1 Missing an Even-Second clock timing signal.
You must have access to the Even-Second clock signal from the base station to
achieve proper correlation to the CDMA signal. Verify that the signal is accessible
and make sure that it is connected to the EVEN SECOND/SYNC IN port on front of
the Cellular Adapter. To verify your Even-Second clock, see "Check Even-Second
Clock" on page 46.
2
Test System timebase reference not connected.
Verify that you have access to the base station’s reference timebase signal (typically
19.6608 MHz). The reference should be connected to the SYNTH REF IN port on the
rear of the Cellular Adapter. If configured correctly, the REF UNLOCK indicator on
the Cellular Adapter should not be on.
3
Missing or faulty connections from the PCS Interface output to the receiver inputs of
the base station.
Check to see that the RF IN/OUT port of the PCS Interface is connected to the
receiver test port of the base station being tested.
4
Incorrect Base Station Channel entry.
The Software tunes the CDMA Generator to a receive frequency based on your entry
for Base Station Channel. The entry must match the channel your base station
is set to receive on. Verify the channel number entry in the Base Station
Channel field on the main menu screen. If you want to verify the frequency the
Generator is set to, see the Generator Frequency setting at the bottom of the
main menu screen.
71
Chapter 4, Troubleshooting
Errors While Attempting Measurements
5
RX PN Offset not set to zero.
For receiver testing, the CDMA Generator is simulating the reverse channel (uplink)
signal as it would be sent by a mobile phone. Mobiles transmit on system time, so the
PN Offset should be set to zero. Make sure that the field RX PN Offset has an
entry of 0.
6
CDMA Generator level delivered to the receiver test port of the base station is low.
Verify that the entry for RF Level in the CDMA Generator Menu Selection
matches the level intended for receiver (FER) tests. Also, you should check your entry
for RX Measurement Path Loss in the Configuration Information
Menu. If, in reality, you have much more loss than is indicated in the entry, the RF
level at the receiver test port will be much less than is indicated in the CDMA
Generator menu screen.
7
Incorrect setting for CDMA Generator Mode and/or Data Source.
In the CDMA Generator Menu Selection screen, the Generator Mode
should be set to Data and the Data Source should be Random.
72
Chapter 4, Troubleshooting
Questionable Measurement Results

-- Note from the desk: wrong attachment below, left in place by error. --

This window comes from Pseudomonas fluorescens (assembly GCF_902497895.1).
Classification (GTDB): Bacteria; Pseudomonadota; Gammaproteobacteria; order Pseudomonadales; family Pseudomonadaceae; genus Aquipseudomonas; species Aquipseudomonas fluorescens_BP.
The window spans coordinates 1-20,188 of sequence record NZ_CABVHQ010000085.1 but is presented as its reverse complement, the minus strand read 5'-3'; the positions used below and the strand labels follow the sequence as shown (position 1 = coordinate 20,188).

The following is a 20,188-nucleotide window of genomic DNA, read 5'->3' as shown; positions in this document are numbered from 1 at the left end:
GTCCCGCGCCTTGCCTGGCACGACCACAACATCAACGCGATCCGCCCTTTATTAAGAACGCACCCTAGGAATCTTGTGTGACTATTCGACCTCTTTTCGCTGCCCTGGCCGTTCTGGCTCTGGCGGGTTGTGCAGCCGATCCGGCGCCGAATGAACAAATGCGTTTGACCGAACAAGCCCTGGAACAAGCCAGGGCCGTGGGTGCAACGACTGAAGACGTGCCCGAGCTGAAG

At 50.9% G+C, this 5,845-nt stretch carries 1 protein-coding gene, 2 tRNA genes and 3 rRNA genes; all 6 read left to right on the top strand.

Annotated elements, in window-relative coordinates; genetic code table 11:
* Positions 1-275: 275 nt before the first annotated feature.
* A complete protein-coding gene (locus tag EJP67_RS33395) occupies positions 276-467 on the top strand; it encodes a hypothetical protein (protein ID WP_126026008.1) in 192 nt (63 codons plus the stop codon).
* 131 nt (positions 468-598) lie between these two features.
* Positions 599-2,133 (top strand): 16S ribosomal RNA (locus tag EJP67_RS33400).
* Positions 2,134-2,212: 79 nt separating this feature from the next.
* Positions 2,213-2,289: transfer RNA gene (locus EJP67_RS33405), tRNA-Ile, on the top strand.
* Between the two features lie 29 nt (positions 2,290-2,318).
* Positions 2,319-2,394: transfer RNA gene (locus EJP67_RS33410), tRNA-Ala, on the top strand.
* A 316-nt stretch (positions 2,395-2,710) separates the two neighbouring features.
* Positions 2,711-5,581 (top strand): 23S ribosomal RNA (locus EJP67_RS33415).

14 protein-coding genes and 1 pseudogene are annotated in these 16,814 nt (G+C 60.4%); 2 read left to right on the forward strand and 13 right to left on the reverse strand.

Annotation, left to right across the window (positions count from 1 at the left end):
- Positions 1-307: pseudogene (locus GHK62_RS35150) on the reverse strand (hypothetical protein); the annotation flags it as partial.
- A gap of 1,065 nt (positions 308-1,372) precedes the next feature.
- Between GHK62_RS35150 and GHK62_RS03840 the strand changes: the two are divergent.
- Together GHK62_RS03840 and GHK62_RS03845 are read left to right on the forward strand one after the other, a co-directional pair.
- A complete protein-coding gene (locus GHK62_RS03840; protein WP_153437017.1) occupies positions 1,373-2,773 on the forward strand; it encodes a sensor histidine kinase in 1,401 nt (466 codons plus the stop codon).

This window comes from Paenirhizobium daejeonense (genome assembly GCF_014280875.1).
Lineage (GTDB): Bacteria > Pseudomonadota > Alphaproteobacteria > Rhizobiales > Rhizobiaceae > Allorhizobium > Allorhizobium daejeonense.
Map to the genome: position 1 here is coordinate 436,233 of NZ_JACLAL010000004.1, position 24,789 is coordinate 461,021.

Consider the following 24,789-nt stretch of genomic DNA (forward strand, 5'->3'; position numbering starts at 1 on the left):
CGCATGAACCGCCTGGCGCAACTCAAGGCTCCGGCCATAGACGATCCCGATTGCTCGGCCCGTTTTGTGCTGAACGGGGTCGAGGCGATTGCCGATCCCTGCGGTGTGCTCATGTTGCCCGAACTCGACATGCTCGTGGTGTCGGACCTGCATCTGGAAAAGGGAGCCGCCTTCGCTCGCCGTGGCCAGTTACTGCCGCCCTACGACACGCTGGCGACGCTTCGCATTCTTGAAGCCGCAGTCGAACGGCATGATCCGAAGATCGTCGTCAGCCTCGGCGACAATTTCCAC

Questionable Measurement Results
Overview
Refer to the topics in this section if you are seeing measurement results with no
indicated errors, but you are failing a test or you believe you’re getting erroneous
results. The following pages list some common sources of measurement errors for
each type of test.
Average Power
Potential causes of measurement error in average power readings include:
Cable loss values are incorrect
Since the Software will compensate for the cable loss between your base station’s
transmitter test port and the Test System, it is very important that you have the
correct values entered into the Configuration Information Menu.
You can view the loss value in the Average power menu. If they do not match
your setup (do not forget to allow for losses through couplers, attenuators, and so
forth) go to the Configuration Information Menu and enter the correct
value under TX Measurement Path Loss.
Power meter not zeroed recently
Periodically, you should zero the power meter. This is done by pressing the
Zero Pow (k1) key while in the Average power menu.
Measurement units are incorrect
Verify that the measurement display is reporting in the units that you expect for
this test (choices are Watts, milliwatts, and dBm). The displayed units can be
changed in the Average power menu using USER keys k2, k3, and k4.
Input signal is outside the measurement range of the PCS Interface
The specified range for average power measurements with the PCS Interface is
−13 to +30 dBm (50 µW to 1 W) when testing CDMA base station transmitters.
Verify that the signal applied to the RF IN/OUT port of the PCS Interface falls
within this range before continuing with your tests. You can use the Go To